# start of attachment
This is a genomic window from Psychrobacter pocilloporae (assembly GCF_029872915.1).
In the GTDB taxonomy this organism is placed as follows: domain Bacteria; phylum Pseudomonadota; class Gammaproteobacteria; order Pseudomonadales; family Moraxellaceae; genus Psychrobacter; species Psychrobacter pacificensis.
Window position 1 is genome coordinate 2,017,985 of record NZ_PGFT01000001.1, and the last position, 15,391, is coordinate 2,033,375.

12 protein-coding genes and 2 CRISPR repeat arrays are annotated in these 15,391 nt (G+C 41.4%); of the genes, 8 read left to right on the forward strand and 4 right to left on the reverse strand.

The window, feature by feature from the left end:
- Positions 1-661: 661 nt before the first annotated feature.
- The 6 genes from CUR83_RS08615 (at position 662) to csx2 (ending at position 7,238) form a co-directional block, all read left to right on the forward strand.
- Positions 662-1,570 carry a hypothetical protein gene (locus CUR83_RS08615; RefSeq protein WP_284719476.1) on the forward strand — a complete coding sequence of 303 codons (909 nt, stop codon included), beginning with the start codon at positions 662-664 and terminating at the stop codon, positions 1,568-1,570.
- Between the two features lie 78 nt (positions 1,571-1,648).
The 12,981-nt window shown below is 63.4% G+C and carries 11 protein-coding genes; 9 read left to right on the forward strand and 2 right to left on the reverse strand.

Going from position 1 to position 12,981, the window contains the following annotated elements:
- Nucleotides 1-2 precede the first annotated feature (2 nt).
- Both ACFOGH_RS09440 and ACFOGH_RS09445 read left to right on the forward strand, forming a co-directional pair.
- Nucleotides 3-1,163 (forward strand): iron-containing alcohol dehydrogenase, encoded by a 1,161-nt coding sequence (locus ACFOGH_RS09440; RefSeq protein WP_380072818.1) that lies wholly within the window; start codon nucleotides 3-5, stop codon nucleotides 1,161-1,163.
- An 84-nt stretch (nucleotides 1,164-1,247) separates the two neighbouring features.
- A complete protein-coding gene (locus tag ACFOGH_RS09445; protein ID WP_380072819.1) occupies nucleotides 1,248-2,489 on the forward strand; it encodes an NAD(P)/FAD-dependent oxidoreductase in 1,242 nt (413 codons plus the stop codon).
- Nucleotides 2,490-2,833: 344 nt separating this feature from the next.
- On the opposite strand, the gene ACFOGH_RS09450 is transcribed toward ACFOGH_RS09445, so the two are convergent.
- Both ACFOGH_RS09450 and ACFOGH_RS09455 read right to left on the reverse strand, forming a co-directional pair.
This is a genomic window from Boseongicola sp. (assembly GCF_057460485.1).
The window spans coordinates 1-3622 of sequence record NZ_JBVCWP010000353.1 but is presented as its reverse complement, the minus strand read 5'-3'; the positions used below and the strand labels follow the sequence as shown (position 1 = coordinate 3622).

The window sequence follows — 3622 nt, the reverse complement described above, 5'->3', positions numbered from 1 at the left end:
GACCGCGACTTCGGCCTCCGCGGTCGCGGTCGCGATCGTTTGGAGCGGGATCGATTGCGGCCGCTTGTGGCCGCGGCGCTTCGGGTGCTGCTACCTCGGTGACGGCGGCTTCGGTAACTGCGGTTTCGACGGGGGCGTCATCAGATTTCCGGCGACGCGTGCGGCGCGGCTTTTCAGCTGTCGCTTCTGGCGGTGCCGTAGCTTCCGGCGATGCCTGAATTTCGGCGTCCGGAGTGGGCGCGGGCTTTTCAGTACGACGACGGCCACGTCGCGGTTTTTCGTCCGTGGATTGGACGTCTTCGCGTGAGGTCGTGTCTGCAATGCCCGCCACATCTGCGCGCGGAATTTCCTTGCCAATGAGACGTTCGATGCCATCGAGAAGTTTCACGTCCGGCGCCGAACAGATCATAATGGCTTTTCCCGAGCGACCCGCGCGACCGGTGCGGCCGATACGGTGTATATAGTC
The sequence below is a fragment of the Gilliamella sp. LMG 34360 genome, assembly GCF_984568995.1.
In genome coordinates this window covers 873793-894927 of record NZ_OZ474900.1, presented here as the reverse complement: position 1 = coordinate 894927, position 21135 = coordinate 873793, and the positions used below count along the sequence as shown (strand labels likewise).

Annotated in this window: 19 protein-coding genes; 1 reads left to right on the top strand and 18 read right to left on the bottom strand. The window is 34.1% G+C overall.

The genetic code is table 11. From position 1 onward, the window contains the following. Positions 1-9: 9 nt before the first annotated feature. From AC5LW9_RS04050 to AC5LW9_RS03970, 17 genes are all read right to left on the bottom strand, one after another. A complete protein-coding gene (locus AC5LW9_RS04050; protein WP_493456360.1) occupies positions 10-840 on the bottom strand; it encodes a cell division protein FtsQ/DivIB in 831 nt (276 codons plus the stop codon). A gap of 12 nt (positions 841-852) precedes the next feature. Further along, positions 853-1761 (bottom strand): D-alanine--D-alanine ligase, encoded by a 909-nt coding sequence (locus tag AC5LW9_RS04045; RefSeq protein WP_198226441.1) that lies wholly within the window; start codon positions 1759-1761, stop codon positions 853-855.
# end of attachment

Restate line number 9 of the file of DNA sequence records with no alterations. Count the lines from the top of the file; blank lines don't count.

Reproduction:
- Between the two features lie 78 nt (positions 1,571-1,648).